Couldn’t understand my needs
“I recently tried learning to drive but it was so overwhelming when my instructor would talk a lot. He couldn’t understand my needs so I eventually gave up when I ran out of money to pay for them. Until I learn to drive I can’t be independent and visit friends that don’t live near good public transportation. I worry that I may never find an instructor who can have the patience with me that I need, or enough money to pay for the amount of lessons I may need to gain enough muscle memory to be a good driver.
“My main struggle is my self-worth. Often when I start a new job it can take me longer to learn and it gets commented on. I’ve been told things like ‘I thought you would be better than you are’, ‘Maybe this job isn’t for you’. Although it takes me longer I often end up being one of the best at that job. However, the journey there destroys a part of me. I constantly worry that my colleagues will figure out that I struggle and wish they hadn’t employed me. I have nightmares often that I’ll go into work and they will get rid of me because they found out that I’m not worth it. I feel such a failure. I recently got a job supporting a team with digital communications, which fits me far better. And the team I am in remind me daily that I am valued, so that negative inner voice is finally learning to be quiet.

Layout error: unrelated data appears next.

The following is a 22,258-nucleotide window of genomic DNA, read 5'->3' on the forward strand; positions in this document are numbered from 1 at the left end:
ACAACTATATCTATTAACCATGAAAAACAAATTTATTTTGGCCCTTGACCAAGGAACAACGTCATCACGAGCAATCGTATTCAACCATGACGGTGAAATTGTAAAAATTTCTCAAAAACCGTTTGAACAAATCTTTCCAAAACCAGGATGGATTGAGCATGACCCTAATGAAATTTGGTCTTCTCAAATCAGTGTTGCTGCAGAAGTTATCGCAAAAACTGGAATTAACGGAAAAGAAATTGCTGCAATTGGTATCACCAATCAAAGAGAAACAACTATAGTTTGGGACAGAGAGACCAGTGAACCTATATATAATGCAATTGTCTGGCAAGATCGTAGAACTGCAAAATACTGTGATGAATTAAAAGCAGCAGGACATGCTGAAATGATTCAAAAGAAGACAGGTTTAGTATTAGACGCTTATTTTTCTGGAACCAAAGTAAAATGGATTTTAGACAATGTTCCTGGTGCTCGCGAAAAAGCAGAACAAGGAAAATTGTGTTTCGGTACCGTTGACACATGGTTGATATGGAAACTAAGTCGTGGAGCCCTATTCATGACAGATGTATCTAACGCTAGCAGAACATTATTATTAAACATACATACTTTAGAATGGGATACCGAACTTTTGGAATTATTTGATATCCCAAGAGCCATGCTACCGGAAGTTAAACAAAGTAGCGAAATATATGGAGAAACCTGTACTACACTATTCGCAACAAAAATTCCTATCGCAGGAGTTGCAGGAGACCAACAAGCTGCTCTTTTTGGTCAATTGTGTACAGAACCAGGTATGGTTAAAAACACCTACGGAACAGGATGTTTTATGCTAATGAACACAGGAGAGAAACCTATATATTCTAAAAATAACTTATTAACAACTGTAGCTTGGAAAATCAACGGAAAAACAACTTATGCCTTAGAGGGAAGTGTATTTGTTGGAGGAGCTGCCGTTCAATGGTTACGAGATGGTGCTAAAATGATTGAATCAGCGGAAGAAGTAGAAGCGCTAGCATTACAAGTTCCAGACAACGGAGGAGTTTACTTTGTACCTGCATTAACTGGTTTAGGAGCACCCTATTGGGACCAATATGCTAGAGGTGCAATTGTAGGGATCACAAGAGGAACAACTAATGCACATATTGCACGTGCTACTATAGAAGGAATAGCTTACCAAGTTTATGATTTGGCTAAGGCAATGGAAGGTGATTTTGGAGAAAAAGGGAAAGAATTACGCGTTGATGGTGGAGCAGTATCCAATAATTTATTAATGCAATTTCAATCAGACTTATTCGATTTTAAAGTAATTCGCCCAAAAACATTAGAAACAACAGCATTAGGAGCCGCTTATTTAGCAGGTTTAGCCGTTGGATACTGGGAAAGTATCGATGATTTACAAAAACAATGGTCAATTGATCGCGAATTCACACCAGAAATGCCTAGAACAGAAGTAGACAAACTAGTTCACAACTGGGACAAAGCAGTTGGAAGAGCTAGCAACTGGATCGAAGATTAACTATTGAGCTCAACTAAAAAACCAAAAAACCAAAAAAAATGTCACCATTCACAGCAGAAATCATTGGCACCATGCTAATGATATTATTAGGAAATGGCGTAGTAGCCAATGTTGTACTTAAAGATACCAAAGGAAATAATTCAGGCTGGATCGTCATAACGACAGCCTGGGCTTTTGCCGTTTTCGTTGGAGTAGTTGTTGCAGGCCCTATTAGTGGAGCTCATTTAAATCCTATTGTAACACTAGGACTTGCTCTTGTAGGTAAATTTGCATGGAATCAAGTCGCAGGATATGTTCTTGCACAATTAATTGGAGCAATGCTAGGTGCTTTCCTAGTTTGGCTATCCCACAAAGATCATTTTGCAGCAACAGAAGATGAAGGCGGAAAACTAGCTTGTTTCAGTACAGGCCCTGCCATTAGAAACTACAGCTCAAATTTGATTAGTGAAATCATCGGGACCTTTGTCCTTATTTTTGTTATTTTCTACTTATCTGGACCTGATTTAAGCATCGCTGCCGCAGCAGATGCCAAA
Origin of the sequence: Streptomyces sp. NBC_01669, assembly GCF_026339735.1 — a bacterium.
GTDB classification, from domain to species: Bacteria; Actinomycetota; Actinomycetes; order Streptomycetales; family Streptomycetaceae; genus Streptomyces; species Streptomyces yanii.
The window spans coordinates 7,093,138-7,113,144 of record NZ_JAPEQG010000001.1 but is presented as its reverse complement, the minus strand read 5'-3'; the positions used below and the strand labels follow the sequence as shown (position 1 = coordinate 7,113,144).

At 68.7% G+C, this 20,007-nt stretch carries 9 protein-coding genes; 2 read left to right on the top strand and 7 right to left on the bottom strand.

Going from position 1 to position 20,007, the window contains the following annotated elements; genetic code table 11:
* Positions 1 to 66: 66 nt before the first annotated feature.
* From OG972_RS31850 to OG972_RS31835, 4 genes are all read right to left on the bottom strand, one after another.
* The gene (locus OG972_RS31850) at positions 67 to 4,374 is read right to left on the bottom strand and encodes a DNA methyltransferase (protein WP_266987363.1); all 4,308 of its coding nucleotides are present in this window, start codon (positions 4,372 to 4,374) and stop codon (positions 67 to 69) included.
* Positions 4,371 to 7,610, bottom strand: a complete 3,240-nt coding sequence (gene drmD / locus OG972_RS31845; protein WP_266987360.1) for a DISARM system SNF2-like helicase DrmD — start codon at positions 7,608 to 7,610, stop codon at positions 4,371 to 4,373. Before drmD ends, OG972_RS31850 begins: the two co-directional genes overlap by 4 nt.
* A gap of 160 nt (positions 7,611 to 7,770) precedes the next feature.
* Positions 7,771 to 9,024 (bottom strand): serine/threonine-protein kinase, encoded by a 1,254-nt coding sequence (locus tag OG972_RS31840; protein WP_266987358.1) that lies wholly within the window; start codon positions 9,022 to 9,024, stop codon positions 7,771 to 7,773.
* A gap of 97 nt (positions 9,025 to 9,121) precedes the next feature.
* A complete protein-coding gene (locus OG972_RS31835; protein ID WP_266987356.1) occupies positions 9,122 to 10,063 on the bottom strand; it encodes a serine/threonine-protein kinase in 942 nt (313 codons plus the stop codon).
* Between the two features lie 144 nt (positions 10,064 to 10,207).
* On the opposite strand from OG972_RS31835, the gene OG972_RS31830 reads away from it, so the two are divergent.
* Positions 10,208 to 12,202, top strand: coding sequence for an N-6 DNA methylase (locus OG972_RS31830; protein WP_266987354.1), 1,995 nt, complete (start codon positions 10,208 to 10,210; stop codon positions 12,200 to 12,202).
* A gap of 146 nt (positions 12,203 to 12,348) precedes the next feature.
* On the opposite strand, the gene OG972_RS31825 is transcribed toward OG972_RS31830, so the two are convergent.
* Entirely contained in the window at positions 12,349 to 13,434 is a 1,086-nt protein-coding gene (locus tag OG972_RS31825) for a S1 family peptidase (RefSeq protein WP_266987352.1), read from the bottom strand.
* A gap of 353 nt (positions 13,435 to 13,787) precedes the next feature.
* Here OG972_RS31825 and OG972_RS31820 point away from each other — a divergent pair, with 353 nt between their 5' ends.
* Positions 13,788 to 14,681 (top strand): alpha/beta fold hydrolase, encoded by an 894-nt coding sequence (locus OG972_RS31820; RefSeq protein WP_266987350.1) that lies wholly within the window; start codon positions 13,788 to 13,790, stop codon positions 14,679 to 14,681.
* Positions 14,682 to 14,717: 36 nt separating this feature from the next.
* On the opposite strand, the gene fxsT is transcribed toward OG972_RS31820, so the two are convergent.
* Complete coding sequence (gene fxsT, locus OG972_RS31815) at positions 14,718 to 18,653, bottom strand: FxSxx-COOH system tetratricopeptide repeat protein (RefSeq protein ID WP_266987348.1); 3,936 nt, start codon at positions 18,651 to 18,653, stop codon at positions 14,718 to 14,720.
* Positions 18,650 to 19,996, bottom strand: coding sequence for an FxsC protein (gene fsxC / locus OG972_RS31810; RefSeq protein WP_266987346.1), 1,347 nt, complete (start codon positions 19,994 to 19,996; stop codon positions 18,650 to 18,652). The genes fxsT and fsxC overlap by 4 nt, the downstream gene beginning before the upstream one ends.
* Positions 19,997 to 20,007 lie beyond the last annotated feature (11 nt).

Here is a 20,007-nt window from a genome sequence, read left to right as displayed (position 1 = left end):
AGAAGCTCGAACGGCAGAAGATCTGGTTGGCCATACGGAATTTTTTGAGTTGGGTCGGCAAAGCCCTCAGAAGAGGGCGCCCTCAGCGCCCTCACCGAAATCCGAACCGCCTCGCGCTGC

Not the way I planned it
“My future didn’t turn out the way I had planned. My original dream was to become an actress/singer. Instead I face a life jumping from job to job, getting by, until I retire and then finally die like I was supposed to when I was 15.
“All this time I struggled to understand why I am like this. It is when I contacted Meningitis Now that it was explained to me that all these problems were caused by my acquired brain injury. I felt a sense of relief to know why, but also a sense of sadness as I have struggled for so long and beaten myself up so much when actually I’m different and need to live differently rather than punish myself for not being who I was.
“I celebrate the anniversary of my diagnosis every year by doing something outside my comfort zone. In 2016 I went to Iceland solo, which was terrifying, but also one of the best things I’ve ever done. I connected to the island in a very deep and spiritual way. It seemed to shatter everything I was and created within me, a baby phoenix, ready to become someone who is strong, and grows confidence through the use of intuition, wisdom and trust. My dream is to help others have spiritual adventures in Iceland, find their own inner compasses and release their inner phoenix.”
Clair is happy for anyone in a similar situation to her to contact her if they would like to. “I know mine is a unique story as I’ve struggled to find anyone’s that matches it. Life could have been so much worse and I feel extremely lucky. I really would love to talk to anyone and support them to bypass a lifetime of beating themselves up, like I did. Email Meningitis Now (firstname.lastname@example.org) and we’ll pass your contact details on if you’d like to be put in touch with Clair.